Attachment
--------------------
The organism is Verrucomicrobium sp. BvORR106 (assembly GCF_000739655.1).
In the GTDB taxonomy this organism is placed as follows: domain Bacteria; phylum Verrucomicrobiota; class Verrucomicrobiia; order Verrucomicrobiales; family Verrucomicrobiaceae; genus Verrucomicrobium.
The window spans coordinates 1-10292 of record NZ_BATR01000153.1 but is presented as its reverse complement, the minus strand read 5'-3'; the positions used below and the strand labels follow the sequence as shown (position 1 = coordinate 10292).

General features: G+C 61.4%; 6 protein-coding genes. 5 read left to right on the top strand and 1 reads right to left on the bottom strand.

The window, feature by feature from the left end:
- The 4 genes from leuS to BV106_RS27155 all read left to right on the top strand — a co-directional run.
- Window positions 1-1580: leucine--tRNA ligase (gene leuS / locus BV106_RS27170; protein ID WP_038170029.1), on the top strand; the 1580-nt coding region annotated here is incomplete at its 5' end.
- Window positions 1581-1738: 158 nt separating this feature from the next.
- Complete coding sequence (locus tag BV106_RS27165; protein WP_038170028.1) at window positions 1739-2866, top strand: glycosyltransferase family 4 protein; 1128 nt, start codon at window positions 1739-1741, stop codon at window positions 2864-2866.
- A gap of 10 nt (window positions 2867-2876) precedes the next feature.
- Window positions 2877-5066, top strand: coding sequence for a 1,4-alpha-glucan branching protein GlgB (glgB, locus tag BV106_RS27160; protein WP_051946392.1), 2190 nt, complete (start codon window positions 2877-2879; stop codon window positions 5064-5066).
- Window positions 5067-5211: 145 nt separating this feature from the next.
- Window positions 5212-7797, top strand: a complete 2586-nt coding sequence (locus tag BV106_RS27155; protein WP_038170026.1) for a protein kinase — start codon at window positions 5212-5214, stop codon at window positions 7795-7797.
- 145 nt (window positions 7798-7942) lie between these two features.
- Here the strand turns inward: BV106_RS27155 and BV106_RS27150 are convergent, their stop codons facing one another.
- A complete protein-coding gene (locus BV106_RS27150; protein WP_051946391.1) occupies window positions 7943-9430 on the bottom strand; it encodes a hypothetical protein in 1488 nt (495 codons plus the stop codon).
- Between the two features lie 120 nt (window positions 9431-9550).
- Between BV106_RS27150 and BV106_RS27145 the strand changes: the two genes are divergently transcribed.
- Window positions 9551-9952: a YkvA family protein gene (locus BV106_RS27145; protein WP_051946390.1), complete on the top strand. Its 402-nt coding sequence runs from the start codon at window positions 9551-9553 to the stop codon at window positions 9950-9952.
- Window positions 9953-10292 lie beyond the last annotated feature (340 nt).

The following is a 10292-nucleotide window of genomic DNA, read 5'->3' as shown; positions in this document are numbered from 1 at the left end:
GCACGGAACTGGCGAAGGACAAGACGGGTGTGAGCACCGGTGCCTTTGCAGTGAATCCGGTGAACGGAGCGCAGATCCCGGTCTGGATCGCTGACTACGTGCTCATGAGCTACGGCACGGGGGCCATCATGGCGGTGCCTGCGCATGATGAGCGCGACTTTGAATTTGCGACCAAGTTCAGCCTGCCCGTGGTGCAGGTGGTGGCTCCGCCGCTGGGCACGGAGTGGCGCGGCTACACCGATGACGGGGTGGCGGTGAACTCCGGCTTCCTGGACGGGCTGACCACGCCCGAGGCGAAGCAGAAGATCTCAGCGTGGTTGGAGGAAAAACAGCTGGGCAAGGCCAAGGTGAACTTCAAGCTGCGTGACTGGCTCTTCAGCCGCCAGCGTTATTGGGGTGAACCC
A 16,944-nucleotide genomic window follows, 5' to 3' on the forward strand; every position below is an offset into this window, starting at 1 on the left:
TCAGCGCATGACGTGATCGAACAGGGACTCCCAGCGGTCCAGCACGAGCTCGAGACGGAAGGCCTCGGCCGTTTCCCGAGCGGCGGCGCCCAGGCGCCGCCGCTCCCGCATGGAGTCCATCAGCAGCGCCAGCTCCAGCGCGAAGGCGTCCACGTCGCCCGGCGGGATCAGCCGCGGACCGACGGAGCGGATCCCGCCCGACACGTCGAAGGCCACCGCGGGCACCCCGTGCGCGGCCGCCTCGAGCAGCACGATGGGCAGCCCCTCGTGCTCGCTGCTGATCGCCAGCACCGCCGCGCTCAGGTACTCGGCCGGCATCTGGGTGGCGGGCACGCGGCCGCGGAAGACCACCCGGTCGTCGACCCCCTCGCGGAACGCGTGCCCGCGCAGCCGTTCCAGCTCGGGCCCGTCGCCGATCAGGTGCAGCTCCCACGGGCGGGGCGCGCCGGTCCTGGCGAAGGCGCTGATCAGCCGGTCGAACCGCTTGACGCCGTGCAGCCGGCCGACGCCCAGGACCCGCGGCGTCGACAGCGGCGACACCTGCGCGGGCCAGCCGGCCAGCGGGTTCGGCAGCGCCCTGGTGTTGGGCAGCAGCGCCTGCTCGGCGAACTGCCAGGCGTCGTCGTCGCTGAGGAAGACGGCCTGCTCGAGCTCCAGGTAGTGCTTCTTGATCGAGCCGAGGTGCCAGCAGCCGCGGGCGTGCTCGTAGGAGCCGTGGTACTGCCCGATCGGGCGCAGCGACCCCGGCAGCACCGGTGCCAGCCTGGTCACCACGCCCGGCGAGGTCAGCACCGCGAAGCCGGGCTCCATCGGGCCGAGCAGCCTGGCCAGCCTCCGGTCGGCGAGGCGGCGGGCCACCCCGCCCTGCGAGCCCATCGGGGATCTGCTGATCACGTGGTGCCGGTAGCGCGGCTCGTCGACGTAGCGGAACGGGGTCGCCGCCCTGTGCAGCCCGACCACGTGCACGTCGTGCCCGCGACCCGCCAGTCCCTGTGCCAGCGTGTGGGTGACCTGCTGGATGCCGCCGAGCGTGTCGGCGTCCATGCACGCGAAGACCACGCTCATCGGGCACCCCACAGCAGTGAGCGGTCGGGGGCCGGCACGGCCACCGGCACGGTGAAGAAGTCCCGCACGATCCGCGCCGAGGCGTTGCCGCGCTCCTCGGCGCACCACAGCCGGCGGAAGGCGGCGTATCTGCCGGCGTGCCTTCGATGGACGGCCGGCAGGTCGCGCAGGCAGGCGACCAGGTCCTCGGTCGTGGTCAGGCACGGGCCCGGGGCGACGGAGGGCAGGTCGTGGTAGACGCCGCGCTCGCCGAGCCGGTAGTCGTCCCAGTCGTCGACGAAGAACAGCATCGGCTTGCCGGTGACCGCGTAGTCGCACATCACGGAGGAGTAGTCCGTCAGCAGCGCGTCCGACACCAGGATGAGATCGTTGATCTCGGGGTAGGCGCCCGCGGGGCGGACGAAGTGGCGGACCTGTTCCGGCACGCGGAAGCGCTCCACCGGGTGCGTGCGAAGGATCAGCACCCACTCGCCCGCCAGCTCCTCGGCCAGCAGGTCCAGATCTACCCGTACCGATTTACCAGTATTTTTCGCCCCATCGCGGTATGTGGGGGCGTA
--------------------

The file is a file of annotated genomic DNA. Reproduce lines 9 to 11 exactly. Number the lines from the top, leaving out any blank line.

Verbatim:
- Complete coding sequence (locus tag BV106_RS27165; protein WP_038170028.1) at window positions 1739-2866, top strand: glycosyltransferase family 4 protein; 1128 nt, start codon at window positions 1739-1741, stop codon at window positions 2864-2866.
- A gap of 10 nt (window positions 2867-2876) precedes the next feature.
- Window positions 2877-5066, top strand: coding sequence for a 1,4-alpha-glucan branching protein GlgB (glgB, locus tag BV106_RS27160; protein WP_051946392.1), 2190 nt, complete (start codon window positions 2877-2879; stop codon window positions 5064-5066).